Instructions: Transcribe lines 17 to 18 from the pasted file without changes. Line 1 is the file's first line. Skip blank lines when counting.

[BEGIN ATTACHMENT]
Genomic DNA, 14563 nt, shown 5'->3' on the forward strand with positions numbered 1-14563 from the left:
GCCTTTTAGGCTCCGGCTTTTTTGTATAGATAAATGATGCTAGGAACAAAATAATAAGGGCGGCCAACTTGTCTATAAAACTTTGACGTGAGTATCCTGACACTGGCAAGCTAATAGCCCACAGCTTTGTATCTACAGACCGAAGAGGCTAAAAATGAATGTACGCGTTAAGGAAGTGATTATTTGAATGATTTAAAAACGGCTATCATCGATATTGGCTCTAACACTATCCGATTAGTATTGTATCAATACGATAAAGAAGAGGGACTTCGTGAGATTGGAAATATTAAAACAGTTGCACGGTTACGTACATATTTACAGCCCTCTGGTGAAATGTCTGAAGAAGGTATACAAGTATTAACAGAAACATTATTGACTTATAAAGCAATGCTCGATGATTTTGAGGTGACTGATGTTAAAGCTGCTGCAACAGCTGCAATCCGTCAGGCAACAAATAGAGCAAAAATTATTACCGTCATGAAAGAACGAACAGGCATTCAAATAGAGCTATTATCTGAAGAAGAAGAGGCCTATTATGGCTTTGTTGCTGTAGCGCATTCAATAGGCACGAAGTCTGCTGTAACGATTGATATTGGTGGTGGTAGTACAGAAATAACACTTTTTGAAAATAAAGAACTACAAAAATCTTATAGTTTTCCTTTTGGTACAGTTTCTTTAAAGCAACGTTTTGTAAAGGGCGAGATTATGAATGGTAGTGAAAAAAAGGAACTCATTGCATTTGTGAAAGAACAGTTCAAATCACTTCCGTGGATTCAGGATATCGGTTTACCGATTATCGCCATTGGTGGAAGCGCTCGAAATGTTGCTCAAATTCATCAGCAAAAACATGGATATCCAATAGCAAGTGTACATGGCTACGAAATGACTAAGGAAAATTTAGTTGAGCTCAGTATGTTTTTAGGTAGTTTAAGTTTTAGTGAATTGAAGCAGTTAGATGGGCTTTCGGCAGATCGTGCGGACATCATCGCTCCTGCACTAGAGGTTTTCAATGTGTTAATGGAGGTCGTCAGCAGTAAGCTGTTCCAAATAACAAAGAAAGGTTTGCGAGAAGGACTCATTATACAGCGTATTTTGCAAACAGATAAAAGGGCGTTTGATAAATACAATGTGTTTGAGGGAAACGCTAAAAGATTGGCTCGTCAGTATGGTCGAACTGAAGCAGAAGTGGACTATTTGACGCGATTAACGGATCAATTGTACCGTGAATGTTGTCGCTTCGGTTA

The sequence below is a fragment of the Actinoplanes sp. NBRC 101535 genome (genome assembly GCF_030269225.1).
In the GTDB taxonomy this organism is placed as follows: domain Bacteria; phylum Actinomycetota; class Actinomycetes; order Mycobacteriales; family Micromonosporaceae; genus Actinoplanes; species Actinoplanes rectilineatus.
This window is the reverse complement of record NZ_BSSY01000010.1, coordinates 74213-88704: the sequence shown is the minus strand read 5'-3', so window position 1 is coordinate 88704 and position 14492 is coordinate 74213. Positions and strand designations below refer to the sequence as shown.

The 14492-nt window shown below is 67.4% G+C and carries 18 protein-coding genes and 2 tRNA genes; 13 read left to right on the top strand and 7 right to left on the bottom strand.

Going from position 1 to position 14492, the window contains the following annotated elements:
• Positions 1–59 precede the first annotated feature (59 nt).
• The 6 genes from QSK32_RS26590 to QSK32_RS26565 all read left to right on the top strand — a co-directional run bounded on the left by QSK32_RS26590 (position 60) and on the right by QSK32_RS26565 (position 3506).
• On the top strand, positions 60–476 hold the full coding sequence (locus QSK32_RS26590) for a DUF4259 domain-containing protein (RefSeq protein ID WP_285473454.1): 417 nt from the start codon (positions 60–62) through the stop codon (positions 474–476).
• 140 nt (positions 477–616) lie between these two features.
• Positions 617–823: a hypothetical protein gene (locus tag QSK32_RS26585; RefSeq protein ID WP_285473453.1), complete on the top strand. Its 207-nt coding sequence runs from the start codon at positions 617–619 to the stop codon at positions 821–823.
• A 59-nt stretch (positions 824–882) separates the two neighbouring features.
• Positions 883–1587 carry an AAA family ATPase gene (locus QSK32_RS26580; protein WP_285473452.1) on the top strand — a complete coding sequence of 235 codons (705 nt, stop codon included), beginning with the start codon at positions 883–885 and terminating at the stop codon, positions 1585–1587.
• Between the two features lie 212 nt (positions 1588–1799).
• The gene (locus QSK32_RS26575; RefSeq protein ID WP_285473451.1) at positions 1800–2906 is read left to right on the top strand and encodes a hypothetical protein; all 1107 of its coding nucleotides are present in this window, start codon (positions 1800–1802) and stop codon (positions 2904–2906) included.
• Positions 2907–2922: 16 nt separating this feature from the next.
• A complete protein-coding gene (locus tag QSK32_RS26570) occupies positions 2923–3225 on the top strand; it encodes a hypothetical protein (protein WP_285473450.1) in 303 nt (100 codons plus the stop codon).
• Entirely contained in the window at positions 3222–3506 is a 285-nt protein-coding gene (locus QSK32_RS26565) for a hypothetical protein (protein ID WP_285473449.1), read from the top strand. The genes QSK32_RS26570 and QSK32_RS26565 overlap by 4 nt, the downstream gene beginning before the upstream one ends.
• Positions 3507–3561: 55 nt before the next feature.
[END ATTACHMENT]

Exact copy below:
• Positions 2907–2922: 16 nt separating this feature from the next.
• A complete protein-coding gene (locus tag QSK32_RS26570) occupies positions 2923–3225 on the top strand; it encodes a hypothetical protein (protein WP_285473450.1) in 303 nt (100 codons plus the stop codon).